A woman has called for legal changes to prevent a man from
donating his sperm without his wife's consent.
The un-named woman wrote to the Human Fertilisation and Embryology
Authority (HFEA) after finding that her husband had donated his sperm while suffering from post-traumatic stress disorder after the
birth of their son. She argued that sperm should be treated as a marital asset
and should not be donated without her permission.
In her letter, she expressed her concerns that the sperm may
already have been used to father children who upon reaching the age of 18 would
have a legal right to trace their biological father.
If this were to happen, she wrote, 'there is then a huge emotional
debt I would owe the child. I would not feel that I could push them away. It is
something I would need to explain to our son'.
Fertility clinics are currently required by law to offer
counselling to potential donors to discuss their donation before it takes place.
There is no obligation for clinics to establish the opinion of the donor's wife,
although some counsellors may suggest that men discuss the subject with their
Once given, consent may still be withdrawn before the sperm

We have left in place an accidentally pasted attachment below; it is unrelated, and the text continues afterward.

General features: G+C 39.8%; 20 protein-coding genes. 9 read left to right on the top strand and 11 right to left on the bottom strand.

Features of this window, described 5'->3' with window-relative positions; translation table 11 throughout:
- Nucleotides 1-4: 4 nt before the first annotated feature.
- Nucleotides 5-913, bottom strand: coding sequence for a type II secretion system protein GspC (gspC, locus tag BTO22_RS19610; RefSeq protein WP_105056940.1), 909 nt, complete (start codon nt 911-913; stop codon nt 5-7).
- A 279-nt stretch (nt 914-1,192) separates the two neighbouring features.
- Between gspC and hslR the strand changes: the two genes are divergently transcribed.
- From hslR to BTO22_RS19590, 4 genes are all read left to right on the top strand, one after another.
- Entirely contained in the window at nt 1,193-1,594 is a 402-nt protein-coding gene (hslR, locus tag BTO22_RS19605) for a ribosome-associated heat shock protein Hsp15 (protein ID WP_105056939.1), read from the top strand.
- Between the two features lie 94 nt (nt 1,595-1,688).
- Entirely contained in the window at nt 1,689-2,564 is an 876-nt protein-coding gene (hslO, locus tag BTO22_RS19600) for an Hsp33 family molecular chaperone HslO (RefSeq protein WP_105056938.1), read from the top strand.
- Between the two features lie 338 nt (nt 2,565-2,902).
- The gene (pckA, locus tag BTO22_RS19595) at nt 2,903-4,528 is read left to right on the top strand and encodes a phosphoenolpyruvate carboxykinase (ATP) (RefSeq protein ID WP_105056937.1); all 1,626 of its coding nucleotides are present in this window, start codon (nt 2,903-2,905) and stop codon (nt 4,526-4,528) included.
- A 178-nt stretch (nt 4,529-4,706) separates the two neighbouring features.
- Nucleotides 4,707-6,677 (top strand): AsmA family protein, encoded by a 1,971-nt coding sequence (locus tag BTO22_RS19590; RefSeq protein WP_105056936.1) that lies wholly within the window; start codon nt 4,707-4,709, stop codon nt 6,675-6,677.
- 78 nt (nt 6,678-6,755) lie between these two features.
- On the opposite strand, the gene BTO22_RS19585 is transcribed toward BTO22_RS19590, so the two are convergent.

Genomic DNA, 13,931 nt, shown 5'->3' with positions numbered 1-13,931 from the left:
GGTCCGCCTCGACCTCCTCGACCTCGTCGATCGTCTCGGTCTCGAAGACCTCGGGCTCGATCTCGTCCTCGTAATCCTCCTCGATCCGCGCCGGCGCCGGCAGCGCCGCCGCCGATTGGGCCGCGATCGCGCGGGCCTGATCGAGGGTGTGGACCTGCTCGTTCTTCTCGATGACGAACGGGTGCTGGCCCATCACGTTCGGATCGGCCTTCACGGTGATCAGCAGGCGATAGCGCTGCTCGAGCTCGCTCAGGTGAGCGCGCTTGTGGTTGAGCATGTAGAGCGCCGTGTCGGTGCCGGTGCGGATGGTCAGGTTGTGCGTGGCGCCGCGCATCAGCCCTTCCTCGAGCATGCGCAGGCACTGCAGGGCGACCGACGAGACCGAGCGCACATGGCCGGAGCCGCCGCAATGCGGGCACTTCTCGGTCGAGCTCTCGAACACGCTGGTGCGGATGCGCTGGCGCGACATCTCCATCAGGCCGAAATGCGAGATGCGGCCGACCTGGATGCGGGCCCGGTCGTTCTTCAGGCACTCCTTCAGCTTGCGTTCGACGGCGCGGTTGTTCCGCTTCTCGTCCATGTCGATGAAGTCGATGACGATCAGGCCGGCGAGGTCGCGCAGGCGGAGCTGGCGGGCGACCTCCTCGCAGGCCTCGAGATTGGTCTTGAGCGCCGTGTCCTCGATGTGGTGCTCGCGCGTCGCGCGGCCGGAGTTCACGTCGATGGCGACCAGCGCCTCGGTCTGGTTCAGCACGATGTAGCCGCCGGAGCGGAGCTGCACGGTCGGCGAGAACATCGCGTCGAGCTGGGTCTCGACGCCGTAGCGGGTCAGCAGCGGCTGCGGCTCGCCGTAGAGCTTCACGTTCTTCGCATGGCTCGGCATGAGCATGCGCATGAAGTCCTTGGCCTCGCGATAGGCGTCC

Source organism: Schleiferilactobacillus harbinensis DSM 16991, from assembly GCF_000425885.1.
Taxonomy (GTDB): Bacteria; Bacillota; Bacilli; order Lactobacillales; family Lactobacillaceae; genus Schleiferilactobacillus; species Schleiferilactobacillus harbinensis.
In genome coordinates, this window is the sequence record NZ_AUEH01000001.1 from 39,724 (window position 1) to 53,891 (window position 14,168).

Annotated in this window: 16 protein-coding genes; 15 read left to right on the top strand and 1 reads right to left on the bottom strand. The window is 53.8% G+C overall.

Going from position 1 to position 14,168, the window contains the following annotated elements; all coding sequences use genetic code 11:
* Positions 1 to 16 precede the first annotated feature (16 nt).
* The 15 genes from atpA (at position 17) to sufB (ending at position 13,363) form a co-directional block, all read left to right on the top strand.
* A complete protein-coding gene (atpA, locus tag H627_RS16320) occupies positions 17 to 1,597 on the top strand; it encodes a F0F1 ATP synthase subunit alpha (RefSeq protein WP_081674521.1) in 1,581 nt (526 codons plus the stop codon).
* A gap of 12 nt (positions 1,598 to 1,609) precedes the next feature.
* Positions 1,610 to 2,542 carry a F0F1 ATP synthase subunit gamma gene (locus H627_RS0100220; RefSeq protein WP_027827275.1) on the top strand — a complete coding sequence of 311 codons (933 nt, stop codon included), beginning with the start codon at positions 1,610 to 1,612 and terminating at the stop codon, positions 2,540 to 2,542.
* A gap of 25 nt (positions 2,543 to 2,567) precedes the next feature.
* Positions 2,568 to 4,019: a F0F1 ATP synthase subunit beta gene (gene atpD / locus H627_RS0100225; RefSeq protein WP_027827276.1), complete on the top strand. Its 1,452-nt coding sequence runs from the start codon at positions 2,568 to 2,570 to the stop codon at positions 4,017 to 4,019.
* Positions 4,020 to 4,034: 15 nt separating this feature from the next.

In a comment in the Daily Mail, Peter Lloyd, a men's
rights activist, has described the idea that a wife's consent be required for
sperm donation as 'sexist and absurd'.
But Dr Gulam Bahadur, a former HFEA member and
specialist in men's health at Homerton University Hospital in London said: 'At
the moment the person from whose body the sperm comes has total say over its
use, but if this use impacts on the wife's family life, the situation is not
cut and dried'.
The Daily Mail reports the woman has contacted Diane Blood,
who won a legal battle in 1997 to use her late husband's sperm to conceive. Mrs
Blood told the newspaper: 'There needs to be a public discussion about the
matter. When fighting my own case I quoted the marriage vows which say "All
that I am is yours"'.
But speaking on BBC Radio 4's Woman's Hour, Dr Allan Pacey, senior
lecturer in andrology at the University of Sheffield and chairman of the
British Fertility Society, explained the UK courts have already declined to
rule that sperm can be treated as an asset.
'In all of the cases where a property claim has been brought
to court, the court has ruled that you cannot class sperm as an "asset",
in the same way as you might be able to classify a car, or a house, or a
painting', he said.
Dr Anna Smajdor, lecturer in biomedical ethics at University
of East Anglia, also speaking on the programme, said it was unlikely the law
would be changed. She said there was no justification for treating sperm, under
current divorce laws, as a marital asset that would require the spouse to show
the court they had made some contribution to that marital asset.
'It is not enough that you have some property or some goods',
she explained. 'You have to show that you have actually helped to build up those
'The wife would have to show legally that her husband couldn't
have produced that sperm without her input'.